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Multidrug-Resistant Acinetobacter baumannii – The Modern Menace: A Retrospective Study in a Tertiary Hospital in Mangalore

Authors Ashuthosh KC, Hegde A, Rao P, Manipura R

Received 11 February 2020

Accepted for publication 14 June 2020

Published 7 July 2020 Volume 2020:13 Pages 2181—2187

DOI https://doi.org/10.2147/IDR.S249123

Checked for plagiarism Yes

Review by Single anonymous peer review

Peer reviewer comments 2

Editor who approved publication: Dr Eric Nulens


K C Ashuthosh, Ashwini Hegde, Pooja Rao, Radhakrishna Manipura

Department of Microbiology, Kasturba Medical College, Mangalore, Manipal Academy of Higher Education, Manipal 576104, India

Correspondence: Radhakrishna Manipura
Department of Microbiology, Kasturba Medical College, Mangalore, Karnataka, India
(A Constituent Unit of Manipal Academy of Higher Education, Manipal) Tel +919448163835
Fax +918242428183
Email manipuraradhakrishna@yahoo.com

Background: Multidrug resistance in Acinetobacter baumannii is constantly on the rise. There has also been an increase in the morbidity and mortality of patients with infection by the same pathogen.
Aim: This study aimed to assess the patterns of antibiotic resistance exhibited by various clinical isolates of Acinetobacter baumannii, examine the risk factors associated, and investigate the prevalence of co-infecting pathogens and the clinical outcomes of the patients.
Study Design: Retrospective cross-sectional study.
Patients and Methods: Reports of 100 isolates of Acinetobacter baumannii obtained from patients admitted in two tertiary hospitals were used for the study. Identification and determination of antibiotic resistance patterns were done using Vitek2. The presence of probable risk factors was noted. The pattern of clinical outcomes of the patients and the prevalence of co-infecting pathogens were analyzed. Data analysis was done using descriptive statistics.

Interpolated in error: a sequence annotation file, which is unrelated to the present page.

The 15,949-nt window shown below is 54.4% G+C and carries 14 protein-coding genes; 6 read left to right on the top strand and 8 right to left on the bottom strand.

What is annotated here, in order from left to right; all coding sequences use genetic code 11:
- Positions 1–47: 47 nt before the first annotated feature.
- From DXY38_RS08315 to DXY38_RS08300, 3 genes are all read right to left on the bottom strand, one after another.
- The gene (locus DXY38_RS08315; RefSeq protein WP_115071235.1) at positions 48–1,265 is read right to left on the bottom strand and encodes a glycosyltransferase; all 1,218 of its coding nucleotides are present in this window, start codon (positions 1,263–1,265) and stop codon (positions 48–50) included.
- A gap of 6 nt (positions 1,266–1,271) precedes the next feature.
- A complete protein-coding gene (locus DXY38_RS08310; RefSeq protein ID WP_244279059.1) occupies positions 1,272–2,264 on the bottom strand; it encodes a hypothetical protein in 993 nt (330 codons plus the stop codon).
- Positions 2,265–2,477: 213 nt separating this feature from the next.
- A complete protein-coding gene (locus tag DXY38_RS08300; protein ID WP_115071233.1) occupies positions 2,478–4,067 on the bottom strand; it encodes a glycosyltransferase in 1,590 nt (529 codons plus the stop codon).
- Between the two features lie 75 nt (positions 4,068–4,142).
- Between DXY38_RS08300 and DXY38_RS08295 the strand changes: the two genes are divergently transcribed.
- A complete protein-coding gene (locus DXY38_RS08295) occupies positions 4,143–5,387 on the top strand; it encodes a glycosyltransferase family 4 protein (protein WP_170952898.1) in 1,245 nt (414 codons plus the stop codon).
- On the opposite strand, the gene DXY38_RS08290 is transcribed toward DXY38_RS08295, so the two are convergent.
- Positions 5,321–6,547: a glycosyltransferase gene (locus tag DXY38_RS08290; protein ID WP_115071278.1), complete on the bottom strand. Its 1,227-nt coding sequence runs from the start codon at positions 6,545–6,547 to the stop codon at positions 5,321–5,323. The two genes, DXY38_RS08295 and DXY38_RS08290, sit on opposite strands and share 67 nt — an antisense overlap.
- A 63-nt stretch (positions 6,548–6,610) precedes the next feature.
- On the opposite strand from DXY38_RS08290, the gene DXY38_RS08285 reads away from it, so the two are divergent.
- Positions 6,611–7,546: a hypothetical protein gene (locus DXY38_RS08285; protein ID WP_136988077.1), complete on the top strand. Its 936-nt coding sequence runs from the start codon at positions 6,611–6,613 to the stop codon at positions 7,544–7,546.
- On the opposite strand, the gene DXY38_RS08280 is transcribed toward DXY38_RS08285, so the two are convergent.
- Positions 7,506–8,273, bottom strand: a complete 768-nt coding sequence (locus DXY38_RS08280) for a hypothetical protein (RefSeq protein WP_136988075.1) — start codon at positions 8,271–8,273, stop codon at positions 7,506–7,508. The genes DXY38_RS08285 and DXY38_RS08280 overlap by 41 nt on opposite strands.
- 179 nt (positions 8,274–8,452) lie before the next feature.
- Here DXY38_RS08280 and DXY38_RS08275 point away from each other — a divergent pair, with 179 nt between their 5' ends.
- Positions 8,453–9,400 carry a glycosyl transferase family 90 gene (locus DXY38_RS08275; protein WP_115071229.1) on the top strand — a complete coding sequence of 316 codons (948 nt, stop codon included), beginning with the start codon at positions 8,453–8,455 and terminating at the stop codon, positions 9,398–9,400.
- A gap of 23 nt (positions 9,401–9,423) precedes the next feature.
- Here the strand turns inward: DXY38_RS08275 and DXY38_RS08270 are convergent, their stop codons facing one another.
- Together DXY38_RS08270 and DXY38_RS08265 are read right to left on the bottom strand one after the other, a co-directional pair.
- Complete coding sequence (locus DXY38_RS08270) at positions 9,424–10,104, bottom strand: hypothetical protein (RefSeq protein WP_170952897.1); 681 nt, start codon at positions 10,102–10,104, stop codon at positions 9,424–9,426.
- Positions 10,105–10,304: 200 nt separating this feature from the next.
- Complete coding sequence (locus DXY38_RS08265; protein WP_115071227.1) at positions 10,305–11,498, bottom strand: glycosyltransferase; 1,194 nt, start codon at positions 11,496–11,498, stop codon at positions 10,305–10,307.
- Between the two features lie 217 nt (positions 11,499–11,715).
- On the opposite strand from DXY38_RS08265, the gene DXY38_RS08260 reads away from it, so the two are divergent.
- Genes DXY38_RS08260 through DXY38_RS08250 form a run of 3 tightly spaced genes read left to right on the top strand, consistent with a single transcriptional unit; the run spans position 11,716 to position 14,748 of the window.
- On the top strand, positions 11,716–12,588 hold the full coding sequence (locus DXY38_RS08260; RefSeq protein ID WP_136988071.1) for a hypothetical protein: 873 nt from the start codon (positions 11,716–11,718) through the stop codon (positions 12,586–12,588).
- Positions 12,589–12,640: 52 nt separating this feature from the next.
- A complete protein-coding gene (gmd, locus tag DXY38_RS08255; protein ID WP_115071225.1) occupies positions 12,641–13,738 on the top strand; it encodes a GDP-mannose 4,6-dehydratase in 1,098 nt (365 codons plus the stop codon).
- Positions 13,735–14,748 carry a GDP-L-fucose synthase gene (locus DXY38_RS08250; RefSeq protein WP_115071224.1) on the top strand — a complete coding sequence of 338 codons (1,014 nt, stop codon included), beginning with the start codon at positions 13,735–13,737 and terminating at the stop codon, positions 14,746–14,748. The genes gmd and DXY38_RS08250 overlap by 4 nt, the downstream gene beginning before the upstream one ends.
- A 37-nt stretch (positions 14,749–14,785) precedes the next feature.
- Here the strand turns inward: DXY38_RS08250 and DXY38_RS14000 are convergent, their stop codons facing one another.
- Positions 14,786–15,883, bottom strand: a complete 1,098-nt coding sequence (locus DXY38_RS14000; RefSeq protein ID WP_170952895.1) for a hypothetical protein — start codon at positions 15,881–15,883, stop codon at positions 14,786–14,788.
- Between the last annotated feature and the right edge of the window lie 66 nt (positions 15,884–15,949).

Results: More than 50% of isolates showed resistance independently to imipenem and meropenem. Higher rates of susceptibility were observed with tigecycline (55%). Isolates obtained from patients in the intensive care unit (ICU) showed resistance to a more number of antibiotics than those in the wards and operation theatre. Seventeen percent of the isolates were associated with a co-infecting pathogen such as Pseudomonas, Enterococcus, Klebsiella, 87% of the patients were discharged, 12% expired, and 1% were shifted. A positive correlation was found between the duration of hospital stay and number of antibiotics to which the isolate was resistant.
Conclusion: Multidrug resistance in Acinetobacter baumannii continues to be a menace. In this study, a large number of isolates exhibited resistance to carbapenems such as imipenem, meropenem, and ertapenem, thereby signifying the need for further research and the use of other antibiotics such as tigecycline, to which higher susceptibility was observed.

Keywords: multidrug resistance, clinical outcomes, nosocomial infection

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